How do we want to live
How can we live a good life without jeopardizing the life-sustaining systems of future generations? This has become a central question for many people and for research devoted to sustainable development. Reaching the ultimate goal of keeping our Earth liveable for future generations requires each and every one of us to reduce greenhouse gas emissions and to consume fewer resources. In effect we will have to change how we build our homes and how we live, eat and drink, travel and communicate.
There is broad public awareness of the challenges that lie ahead. Most Germans no longer consider adoption of a sustainable lifestyle as a trade-off but rather as an improvement, as an opportunity to increase their quality of life. Eighty-two per cent of the population see the advantages such as cost savings and health benefits associated with greener consumer behaviour. Two-thirds claim they systematically buy products whose production and use leave as light a footprint as possible and also consider relevant labels (energy efficiency classes, organic labels or Fairtrade certification) when making purchases.
The public also expect policy-makers to focus on sustainability. According to a current survey by the Federal Environment Agency, 20 per cent of the public rank environmental and climate protection as the top two policy priorities of our age. Global challenges such as climate change or population growth can only be tackled in global cooperation. The Federal Ministry of Education and Research is funding a large number of research projects in sustainable development which are investigating today how we will be living tomorrow.
Will farmers soon live in megacities?
A poignant example of changes that are affecting not only a few individual countries or regions but all of humankind is the trend towards urbanization and the rise of megacities on all continents. Urbanization goes hand in hand with enormous consumption of energy and, as a result, increased emissions of greenhouse gases and land consumption. Land is consumed by building new roads and settlements on what used to be natural space. One of the great challenges of the 21st century is how to structure metropolitan regions facing unchecked growth in such a way as to make them liveable and sustainable for the people who live there.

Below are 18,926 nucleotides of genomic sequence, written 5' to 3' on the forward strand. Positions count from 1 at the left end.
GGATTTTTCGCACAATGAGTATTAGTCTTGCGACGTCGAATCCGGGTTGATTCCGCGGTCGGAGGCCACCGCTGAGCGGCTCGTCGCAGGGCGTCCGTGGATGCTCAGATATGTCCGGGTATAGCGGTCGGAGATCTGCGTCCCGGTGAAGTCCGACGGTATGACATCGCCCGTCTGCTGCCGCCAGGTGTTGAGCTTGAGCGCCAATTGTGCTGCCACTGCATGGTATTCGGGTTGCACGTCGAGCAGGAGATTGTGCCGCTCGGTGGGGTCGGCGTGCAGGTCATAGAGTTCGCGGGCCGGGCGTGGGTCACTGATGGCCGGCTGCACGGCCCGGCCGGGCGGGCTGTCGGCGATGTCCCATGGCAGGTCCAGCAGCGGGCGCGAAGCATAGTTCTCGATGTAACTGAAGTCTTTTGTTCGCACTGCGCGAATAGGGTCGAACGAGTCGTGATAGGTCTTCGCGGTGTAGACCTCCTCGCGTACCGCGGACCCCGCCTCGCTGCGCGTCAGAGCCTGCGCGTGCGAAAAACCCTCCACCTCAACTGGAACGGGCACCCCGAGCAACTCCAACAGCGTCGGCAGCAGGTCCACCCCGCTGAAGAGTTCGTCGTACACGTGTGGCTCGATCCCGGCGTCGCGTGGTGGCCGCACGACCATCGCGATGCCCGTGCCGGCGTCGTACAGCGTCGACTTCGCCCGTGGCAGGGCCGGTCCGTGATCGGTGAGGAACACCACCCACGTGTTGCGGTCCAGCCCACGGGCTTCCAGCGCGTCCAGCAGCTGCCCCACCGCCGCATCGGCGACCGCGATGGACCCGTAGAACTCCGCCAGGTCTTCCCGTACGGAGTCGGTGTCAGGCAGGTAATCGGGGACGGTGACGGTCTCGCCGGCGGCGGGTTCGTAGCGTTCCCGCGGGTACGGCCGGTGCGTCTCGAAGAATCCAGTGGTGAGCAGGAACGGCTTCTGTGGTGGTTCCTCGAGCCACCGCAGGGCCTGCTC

One project funded by the Federal Ministry of Education and Research is ‘Urban Agriculture Casablanca – Design as an integrative factor of research'. Undine Giseke, Professor for Landscape Architecture/Open Space Planning at the Technical University Berlin and project manager, is working together with local partners to investigate how urban agriculture – food cultivation and self-sufficiency – might promote sustainable urban development and land use.
Will there be climate neutral cities?
The more relevant issue in German cities is upgrading energy efficiency in existing buildings and shifting to more sustainable modes of mobility in metropolitan areas and to climate neutral energy supply. The ambitious goal is for 30 German cities to be carbon neutral by 2020. What will such a climate neutral town look like? Will its energy supply come exclusively from decentralized solar, wind and hydroelectric power plants located in the city? Will only electric cars be seen driving in city centres? Will zero energy buildings – ones that produce as much energy as they consume – become the standard in the process of issuing building permits?
A key factor to the success of such sustainable strategies lies in motivating members of the public to be part of the process, for the high level of awareness of sustainable development among the greater public does not yet translate into comparable action. To illustrate: 94 per cent of the German population rate accelerated development of renewable energy as "important" or even "extremely important", yet only 3.9 per cent of private households in Germany were supplied with green electricity in 2010. Research projects such as “Social, Ecological and Economic Dimensions of Sustainable Energy Consumption in Dwellings” (Seco@home), funded by the BMBF, examine consumer behaviour to find out how renewable sources of energy can be supplied and used more sustainably.